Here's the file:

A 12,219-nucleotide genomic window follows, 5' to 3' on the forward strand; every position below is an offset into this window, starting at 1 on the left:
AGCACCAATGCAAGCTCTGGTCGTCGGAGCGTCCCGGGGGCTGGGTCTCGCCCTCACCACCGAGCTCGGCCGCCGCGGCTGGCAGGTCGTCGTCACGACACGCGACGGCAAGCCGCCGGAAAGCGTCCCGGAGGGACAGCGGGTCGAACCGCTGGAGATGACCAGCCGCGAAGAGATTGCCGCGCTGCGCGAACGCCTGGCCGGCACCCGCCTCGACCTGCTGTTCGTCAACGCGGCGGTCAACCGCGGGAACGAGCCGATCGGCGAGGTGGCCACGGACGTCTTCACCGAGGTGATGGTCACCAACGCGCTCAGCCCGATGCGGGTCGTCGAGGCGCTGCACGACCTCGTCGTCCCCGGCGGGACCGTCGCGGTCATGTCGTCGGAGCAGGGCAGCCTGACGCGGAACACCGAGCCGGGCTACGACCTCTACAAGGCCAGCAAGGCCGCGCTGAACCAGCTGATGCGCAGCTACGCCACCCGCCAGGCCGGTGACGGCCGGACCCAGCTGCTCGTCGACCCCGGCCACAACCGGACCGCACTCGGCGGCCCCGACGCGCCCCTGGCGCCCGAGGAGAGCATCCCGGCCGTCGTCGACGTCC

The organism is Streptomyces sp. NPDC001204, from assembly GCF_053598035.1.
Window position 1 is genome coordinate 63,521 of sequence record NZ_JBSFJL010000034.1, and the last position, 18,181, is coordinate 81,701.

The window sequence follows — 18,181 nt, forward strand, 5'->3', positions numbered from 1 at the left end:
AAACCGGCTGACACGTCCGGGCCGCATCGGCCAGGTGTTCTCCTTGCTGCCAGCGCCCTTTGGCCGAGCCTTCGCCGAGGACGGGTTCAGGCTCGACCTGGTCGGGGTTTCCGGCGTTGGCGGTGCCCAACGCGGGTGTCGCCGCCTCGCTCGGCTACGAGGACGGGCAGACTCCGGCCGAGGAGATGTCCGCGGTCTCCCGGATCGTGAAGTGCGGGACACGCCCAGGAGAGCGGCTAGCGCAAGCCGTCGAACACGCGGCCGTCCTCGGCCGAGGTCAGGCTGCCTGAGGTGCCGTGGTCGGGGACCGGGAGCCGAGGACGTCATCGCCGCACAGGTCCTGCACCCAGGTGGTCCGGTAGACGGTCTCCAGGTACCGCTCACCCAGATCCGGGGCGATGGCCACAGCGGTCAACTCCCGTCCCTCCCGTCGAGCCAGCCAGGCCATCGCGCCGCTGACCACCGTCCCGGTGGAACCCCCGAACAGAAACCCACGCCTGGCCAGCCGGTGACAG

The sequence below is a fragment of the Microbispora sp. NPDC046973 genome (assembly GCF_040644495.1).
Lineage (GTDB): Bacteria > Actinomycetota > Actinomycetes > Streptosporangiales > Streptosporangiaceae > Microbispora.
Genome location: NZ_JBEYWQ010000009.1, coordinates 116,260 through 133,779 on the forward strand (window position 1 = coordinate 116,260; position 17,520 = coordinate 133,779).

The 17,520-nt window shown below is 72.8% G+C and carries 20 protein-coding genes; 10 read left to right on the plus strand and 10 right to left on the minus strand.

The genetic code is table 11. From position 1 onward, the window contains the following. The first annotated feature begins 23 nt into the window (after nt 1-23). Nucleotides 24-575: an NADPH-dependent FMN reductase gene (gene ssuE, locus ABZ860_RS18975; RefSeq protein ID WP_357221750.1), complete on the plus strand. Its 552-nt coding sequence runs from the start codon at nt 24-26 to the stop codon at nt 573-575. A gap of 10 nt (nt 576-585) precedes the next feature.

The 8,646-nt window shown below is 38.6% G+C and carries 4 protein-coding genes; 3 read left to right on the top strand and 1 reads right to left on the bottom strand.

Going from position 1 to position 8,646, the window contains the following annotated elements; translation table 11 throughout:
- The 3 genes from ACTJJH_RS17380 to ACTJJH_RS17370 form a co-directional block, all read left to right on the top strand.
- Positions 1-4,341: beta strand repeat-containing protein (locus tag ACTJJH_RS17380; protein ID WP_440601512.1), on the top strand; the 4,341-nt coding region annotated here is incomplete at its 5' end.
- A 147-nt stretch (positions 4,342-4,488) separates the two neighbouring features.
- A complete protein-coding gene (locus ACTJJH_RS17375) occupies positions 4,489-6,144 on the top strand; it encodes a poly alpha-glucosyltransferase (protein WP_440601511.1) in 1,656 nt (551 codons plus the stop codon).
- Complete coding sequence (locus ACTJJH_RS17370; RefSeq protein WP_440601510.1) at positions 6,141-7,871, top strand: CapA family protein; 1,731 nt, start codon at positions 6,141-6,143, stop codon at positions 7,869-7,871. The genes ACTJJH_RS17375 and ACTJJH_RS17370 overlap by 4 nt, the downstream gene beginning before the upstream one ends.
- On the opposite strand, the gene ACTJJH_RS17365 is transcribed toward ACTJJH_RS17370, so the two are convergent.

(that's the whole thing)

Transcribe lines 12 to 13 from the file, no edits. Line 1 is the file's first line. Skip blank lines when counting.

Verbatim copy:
The 8,646-nt window shown below is 38.6% G+C and carries 4 protein-coding genes; 3 read left to right on the top strand and 1 reads right to left on the bottom strand.

Going from position 1 to position 8,646, the window contains the following annotated elements; translation table 11 throughout: